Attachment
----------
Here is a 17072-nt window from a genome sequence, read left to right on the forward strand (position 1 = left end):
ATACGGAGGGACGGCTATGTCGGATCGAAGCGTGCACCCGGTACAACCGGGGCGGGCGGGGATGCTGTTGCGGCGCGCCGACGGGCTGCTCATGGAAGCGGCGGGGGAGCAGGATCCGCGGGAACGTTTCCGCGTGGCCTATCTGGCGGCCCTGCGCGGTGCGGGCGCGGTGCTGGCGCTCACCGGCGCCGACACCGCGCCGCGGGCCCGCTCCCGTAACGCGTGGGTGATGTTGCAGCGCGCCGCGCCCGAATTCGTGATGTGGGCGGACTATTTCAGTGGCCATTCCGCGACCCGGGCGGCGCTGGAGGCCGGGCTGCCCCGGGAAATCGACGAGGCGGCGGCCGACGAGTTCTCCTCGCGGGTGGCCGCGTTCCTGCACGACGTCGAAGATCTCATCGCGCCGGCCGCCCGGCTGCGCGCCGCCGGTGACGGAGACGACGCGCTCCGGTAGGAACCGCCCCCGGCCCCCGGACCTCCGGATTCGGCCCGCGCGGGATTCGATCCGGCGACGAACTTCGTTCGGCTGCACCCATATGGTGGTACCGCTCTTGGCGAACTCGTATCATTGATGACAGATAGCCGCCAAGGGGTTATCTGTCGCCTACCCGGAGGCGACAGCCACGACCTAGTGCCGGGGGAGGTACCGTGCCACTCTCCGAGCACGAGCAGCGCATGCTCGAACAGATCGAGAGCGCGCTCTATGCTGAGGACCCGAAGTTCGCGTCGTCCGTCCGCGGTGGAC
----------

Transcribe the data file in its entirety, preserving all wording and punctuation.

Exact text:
Here is a 17072-nt window from a genome sequence, read left to right on the forward strand (position 1 = left end):
ATACGGAGGGACGGCTATGTCGGATCGAAGCGTGCACCCGGTACAACCGGGGCGGGCGGGGATGCTGTTGCGGCGCGCCGACGGGCTGCTCATGGAAGCGGCGGGGGAGCAGGATCCGCGGGAACGTTTCCGCGTGGCCTATCTGGCGGCCCTGCGCGGTGCGGGCGCGGTGCTGGCGCTCACCGGCGCCGACACCGCGCCGCGGGCCCGCTCCCGTAACGCGTGGGTGATGTTGCAGCGCGCCGCGCCCGAATTCGTGATGTGGGCGGACTATTTCAGTGGCCATTCCGCGACCCGGGCGGCGCTGGAGGCCGGGCTGCCCCGGGAAATCGACGAGGCGGCGGCCGACGAGTTCTCCTCGCGGGTGGCCGCGTTCCTGCACGACGTCGAAGATCTCATCGCGCCGGCCGCCCGGCTGCGCGCCGCCGGTGACGGAGACGACGCGCTCCGGTAGGAACCGCCCCCGGCCCCCGGACCTCCGGATTCGGCCCGCGCGGGATTCGATCCGGCGACGAACTTCGTTCGGCTGCACCCATATGGTGGTACCGCTCTTGGCGAACTCGTATCATTGATGACAGATAGCCGCCAAGGGGTTATCTGTCGCCTACCCGGAGGCGACAGCCACGACCTAGTGCCGGGGGAGGTACCGTGCCACTCTCCGAGCACGAGCAGCGCATGCTCGAACAGATCGAGAGCGCGCTCTATGCTGAGGACCCGAAGTTCGCGTCGTCCGTCCGCGGTGGAC